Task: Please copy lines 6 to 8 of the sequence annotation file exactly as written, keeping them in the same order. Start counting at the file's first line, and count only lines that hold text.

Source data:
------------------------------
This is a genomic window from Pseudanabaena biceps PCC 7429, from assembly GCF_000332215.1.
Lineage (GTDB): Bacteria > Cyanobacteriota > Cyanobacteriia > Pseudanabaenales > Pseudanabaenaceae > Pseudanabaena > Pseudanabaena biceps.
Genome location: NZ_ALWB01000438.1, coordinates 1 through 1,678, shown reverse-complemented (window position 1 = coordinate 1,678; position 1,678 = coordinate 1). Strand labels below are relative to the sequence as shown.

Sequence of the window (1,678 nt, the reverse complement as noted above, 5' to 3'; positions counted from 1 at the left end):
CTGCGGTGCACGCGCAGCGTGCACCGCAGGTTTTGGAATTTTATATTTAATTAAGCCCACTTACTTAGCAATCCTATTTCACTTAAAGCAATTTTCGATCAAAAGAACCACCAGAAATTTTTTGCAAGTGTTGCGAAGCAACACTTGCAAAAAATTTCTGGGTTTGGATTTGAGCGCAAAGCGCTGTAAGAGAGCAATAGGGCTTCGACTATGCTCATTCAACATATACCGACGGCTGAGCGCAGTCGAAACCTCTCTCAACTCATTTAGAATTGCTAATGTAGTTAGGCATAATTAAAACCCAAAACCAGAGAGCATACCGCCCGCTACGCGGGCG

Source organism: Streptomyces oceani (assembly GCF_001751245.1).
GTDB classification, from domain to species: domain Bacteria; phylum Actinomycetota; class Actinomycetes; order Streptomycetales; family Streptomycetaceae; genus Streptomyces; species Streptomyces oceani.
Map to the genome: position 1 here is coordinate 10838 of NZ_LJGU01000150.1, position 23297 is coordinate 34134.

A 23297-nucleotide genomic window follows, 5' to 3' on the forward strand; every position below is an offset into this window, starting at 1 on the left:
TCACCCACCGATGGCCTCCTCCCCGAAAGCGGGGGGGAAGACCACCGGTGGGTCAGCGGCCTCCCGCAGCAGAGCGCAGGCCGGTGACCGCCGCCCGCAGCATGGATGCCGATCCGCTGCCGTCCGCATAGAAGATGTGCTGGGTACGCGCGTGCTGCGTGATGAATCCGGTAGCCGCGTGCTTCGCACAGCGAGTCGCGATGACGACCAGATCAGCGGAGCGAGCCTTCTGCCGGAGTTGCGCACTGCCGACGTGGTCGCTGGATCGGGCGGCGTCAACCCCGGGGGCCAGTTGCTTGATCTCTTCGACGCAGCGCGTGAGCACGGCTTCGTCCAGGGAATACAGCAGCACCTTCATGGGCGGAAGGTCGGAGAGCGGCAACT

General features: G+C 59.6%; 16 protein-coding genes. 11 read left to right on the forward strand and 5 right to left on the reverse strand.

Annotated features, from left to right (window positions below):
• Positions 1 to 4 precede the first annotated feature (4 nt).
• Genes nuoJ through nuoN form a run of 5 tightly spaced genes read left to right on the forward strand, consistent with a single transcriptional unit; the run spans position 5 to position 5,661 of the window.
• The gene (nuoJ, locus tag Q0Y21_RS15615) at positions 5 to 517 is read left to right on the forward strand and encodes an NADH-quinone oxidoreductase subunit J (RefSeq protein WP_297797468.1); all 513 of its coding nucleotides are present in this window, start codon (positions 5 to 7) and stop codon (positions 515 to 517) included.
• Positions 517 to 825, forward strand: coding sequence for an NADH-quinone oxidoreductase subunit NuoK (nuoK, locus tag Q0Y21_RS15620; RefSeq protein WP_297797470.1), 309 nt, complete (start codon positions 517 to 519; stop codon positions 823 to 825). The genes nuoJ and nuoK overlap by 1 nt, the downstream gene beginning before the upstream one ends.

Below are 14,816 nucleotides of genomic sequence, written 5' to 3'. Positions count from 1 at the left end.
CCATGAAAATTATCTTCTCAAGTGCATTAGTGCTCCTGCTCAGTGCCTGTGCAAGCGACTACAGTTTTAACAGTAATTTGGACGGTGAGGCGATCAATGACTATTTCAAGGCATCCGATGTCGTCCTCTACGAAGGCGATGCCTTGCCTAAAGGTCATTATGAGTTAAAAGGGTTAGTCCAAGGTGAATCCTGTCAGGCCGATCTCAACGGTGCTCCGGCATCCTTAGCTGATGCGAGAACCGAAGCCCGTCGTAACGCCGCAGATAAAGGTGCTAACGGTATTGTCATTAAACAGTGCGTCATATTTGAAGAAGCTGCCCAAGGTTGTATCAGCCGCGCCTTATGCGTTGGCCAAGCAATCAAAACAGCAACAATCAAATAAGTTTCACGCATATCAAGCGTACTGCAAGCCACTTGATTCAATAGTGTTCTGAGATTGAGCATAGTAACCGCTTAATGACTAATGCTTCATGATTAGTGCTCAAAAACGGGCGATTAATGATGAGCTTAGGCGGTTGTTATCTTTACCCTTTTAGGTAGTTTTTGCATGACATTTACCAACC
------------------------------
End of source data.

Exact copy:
Source organism: Streptomyces oceani (assembly GCF_001751245.1).
GTDB classification, from domain to species: domain Bacteria; phylum Actinomycetota; class Actinomycetes; order Streptomycetales; family Streptomycetaceae; genus Streptomyces; species Streptomyces oceani.
Map to the genome: position 1 here is coordinate 10838 of NZ_LJGU01000150.1, position 23297 is coordinate 34134.